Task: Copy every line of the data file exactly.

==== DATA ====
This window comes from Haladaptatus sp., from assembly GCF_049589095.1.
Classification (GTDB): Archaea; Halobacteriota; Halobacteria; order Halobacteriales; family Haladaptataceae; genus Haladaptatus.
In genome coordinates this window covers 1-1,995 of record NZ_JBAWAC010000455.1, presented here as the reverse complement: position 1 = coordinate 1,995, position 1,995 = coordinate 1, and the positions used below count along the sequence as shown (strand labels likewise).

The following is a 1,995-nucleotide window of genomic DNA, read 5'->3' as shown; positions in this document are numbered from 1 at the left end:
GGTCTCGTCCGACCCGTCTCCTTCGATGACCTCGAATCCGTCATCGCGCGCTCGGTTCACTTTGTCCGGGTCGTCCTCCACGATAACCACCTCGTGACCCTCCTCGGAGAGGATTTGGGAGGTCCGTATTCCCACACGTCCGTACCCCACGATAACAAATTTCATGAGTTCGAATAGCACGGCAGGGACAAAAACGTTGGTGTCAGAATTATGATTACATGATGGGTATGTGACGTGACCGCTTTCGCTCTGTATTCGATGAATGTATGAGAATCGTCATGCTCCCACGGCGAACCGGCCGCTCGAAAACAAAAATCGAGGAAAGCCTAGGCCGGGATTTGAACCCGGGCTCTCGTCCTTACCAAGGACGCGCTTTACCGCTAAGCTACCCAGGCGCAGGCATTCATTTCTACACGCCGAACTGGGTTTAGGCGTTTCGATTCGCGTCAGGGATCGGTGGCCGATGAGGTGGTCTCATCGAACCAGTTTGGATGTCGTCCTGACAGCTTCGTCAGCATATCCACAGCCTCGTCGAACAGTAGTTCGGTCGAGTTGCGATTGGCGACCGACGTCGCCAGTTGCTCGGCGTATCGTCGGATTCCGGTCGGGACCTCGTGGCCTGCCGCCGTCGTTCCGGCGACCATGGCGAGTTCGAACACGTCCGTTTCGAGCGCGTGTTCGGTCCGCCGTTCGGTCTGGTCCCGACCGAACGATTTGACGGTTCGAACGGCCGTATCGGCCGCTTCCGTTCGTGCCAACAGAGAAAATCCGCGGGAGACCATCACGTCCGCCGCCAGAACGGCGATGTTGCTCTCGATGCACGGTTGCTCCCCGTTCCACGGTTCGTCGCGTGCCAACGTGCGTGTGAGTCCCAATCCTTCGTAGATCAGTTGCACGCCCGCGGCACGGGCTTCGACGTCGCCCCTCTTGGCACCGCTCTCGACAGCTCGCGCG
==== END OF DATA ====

This window comes from Haladaptatus sp., from assembly GCF_049589095.1.
Classification (GTDB): Archaea; Halobacteriota; Halobacteria; order Halobacteriales; family Haladaptataceae; genus Haladaptatus.
In genome coordinates this window covers 1-1,995 of record NZ_JBAWAC010000455.1, presented here as the reverse complement: position 1 = coordinate 1,995, position 1,995 = coordinate 1, and the positions used below count along the sequence as shown (strand labels likewise).

The following is a 1,995-nucleotide window of genomic DNA, read 5'->3' as shown; positions in this document are numbered from 1 at the left end:
GGTCTCGTCCGACCCGTCTCCTTCGATGACCTCGAATCCGTCATCGCGCGCTCGGTTCACTTTGTCCGGGTCGTCCTCCACGATAACCACCTCGTGACCCTCCTCGGAGAGGATTTGGGAGGTCCGTATTCCCACACGTCCGTACCCCACGATAACAAATTTCATGAGTTCGAATAGCACGGCAGGGACAAAAACGTTGGTGTCAGAATTATGATTACATGATGGGTATGTGACGTGACCGCTTTCGCTCTGTATTCGATGAATGTATGAGAATCGTCATGCTCCCACGGCGAACCGGCCGCTCGAAAACAAAAATCGAGGAAAGCCTAGGCCGGGATTTGAACCCGGGCTCTCGTCCTTACCAAGGACGCGCTTTACCGCTAAGCTACCCAGGCGCAGGCATTCATTTCTACACGCCGAACTGGGTTTAGGCGTTTCGATTCGCGTCAGGGATCGGTGGCCGATGAGGTGGTCTCATCGAACCAGTTTGGATGTCGTCCTGACAGCTTCGTCAGCATATCCACAGCCTCGTCGAACAGTAGTTCGGTCGAGTTGCGATTGGCGACCGACGTCGCCAGTTGCTCGGCGTATCGTCGGATTCCGGTCGGGACCTCGTGGCCTGCCGCCGTCGTTCCGGCGACCATGGCGAGTTCGAACACGTCCGTTTCGAGCGCGTGTTCGGTCCGCCGTTCGGTCTGGTCCCGACCGAACGATTTGACGGTTCGAACGGCCGTATCGGCCGCTTCCGTTCGTGCCAACAGAGAAAATCCGCGGGAGACCATCACGTCCGCCGCCAGAACGGCGATGTTGCTCTCGATGCACGGTTGCTCCCCGTTCCACGGTTCGTCGCGTGCCAACGTGCGTGTGAGTCCCAATCCTTCGTAGATCAGTTGCACGCCCGCGGCACGGGCTTCGACGTCGCCCCTCTTGGCACCGCTCTCGACAGCTCGCGCG